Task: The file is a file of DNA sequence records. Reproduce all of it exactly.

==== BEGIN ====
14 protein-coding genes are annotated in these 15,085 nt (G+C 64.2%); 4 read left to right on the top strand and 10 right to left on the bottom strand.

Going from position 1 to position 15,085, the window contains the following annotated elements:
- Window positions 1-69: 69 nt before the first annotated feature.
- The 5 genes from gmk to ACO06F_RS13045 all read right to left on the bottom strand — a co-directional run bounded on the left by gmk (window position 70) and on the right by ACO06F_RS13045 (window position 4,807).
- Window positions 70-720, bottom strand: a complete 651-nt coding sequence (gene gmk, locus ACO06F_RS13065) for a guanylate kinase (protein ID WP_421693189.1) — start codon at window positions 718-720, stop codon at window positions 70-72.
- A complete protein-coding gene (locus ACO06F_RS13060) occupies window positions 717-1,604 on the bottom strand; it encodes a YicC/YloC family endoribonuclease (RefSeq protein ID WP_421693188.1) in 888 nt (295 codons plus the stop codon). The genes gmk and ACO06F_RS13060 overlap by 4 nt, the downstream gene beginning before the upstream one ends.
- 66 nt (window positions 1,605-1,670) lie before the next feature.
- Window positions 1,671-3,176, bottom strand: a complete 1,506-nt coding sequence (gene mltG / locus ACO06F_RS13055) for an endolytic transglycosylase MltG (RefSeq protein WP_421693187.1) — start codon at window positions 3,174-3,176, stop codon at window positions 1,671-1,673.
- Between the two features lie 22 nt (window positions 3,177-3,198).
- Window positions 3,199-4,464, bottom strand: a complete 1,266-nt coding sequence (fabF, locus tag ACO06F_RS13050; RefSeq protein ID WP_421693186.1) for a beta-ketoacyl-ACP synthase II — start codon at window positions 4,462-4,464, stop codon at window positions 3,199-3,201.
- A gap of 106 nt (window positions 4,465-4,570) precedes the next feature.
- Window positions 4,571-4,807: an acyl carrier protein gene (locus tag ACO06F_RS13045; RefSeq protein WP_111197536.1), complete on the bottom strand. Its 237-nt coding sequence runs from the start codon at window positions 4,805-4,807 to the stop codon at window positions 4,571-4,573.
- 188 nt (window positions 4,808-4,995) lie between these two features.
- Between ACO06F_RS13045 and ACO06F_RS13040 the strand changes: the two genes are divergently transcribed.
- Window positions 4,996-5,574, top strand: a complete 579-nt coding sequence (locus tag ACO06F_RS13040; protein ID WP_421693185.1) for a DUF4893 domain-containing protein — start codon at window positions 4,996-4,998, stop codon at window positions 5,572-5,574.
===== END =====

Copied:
14 protein-coding genes are annotated in these 15,085 nt (G+C 64.2%); 4 read left to right on the top strand and 10 right to left on the bottom strand.

Going from position 1 to position 15,085, the window contains the following annotated elements:
- Window positions 1-69: 69 nt before the first annotated feature.
- The 5 genes from gmk to ACO06F_RS13045 all read right to left on the bottom strand — a co-directional run bounded on the left by gmk (window position 70) and on the right by ACO06F_RS13045 (window position 4,807).
- Window positions 70-720, bottom strand: a complete 651-nt coding sequence (gene gmk, locus ACO06F_RS13065) for a guanylate kinase (protein ID WP_421693189.1) — start codon at window positions 718-720, stop codon at window positions 70-72.
- A complete protein-coding gene (locus ACO06F_RS13060) occupies window positions 717-1,604 on the bottom strand; it encodes a YicC/YloC family endoribonuclease (RefSeq protein ID WP_421693188.1) in 888 nt (295 codons plus the stop codon). The genes gmk and ACO06F_RS13060 overlap by 4 nt, the downstream gene beginning before the upstream one ends.
- 66 nt (window positions 1,605-1,670) lie before the next feature.
- Window positions 1,671-3,176, bottom strand: a complete 1,506-nt coding sequence (gene mltG / locus ACO06F_RS13055) for an endolytic transglycosylase MltG (RefSeq protein WP_421693187.1) — start codon at window positions 3,174-3,176, stop codon at window positions 1,671-1,673.
- Between the two features lie 22 nt (window positions 3,177-3,198).
- Window positions 3,199-4,464, bottom strand: a complete 1,266-nt coding sequence (fabF, locus tag ACO06F_RS13050; RefSeq protein ID WP_421693186.1) for a beta-ketoacyl-ACP synthase II — start codon at window positions 4,462-4,464, stop codon at window positions 3,199-3,201.
- A gap of 106 nt (window positions 4,465-4,570) precedes the next feature.
- Window positions 4,571-4,807: an acyl carrier protein gene (locus tag ACO06F_RS13045; RefSeq protein WP_111197536.1), complete on the bottom strand. Its 237-nt coding sequence runs from the start codon at window positions 4,805-4,807 to the stop codon at window positions 4,571-4,573.
- 188 nt (window positions 4,808-4,995) lie between these two features.
- Between ACO06F_RS13045 and ACO06F_RS13040 the strand changes: the two genes are divergently transcribed.
- Window positions 4,996-5,574, top strand: a complete 579-nt coding sequence (locus tag ACO06F_RS13040; protein ID WP_421693185.1) for a DUF4893 domain-containing protein — start codon at window positions 4,996-4,998, stop codon at window positions 5,572-5,574.